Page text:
Orange Twist goods are designed and screenprinted by hand in the sparkling city of Seattle, Washington. Artist Claire Jauregui started Orange Twist in 2008 as a way to foster connections between people while injecting humor and handcrafted design into everyday life. Claire loves color, word play, and puns, and is committed to creating quality, environmentally sustainable goods.
Each item is screenprinted by hand in Seattle with non-toxic, water-based, phthalate-free ink. We love the saturated colors, opaque ink coverage, and intensely direct relationship that screenprinting offers. Slight variations in ink color, coverage, and registration are a part of the handcrafted nature of Orange Twist items and should be considered part of their appeal.
Orange Twist cares about the environment and our impact on it. We use 100% post-consumer recycled paper products for all white cards and all envelopes. Individual cards are packaged in biodegradable protective sleeves made from plants. Orange Twist uses non-toxic, water-based ink, reclaims screens, and reuses and recycles office and packing.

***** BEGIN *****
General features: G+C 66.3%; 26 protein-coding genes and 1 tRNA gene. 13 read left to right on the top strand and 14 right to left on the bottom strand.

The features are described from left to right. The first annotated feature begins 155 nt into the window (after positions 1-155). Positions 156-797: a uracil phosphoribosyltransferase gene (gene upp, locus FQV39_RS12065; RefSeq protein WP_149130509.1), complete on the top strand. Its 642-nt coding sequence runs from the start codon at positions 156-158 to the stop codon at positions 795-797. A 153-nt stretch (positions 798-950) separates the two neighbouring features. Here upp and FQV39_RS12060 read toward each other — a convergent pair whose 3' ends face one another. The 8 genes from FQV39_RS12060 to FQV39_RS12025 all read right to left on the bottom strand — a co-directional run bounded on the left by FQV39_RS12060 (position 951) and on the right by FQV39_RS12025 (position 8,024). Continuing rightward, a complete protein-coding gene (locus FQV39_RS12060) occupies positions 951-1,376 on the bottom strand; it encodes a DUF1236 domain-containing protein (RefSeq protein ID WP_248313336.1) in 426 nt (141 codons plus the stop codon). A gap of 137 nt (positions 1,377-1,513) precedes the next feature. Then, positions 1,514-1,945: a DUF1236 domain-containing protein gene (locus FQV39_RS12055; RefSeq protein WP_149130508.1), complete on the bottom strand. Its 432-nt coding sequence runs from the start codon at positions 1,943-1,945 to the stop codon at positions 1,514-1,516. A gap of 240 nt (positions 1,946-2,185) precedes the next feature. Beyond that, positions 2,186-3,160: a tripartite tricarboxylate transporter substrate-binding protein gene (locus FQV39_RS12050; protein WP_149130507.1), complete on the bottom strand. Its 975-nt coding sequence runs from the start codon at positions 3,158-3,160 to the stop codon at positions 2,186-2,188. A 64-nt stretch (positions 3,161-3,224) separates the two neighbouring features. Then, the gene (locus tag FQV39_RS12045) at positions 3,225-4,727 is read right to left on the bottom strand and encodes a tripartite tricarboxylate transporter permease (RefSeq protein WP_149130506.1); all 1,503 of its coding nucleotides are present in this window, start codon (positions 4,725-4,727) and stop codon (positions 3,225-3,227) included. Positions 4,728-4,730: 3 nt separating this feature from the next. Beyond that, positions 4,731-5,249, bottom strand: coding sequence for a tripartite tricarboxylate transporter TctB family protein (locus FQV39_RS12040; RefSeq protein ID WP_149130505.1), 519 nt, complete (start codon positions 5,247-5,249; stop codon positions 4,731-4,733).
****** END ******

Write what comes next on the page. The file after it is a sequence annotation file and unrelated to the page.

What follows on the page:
Our organic, 100% cotton rompers are some of the softest clothing that the babies in your life will enjoy. Not only do our rompers feel great, but they’re better for the environment than clothing made from conventionally grown cotton. Organic cotton eliminates the use of chemical pesticides and fertilizers that affect the health of the soil, water, and workers.
Claire Jauregui is a California native who has called Seattle home since 2004. Jauregui graduated with a degree in art, creative writing and gender studies from Carnegie Mellon University in 2002 and earned an individual artist grant from the city of Chico, California the next year.
In 2007 Jauregui was named a PONCHO Artist-in-Residence at Pratt Fine Arts Center in Seattle. During her residency, she explored print techniques and used these explorations to create loose, spontaneous screen and monoprints.
In 2017 Claire began organizing Screenprinting Work Parties to foster creativity and political engagement. She is currently a board member at Seattle Print Arts.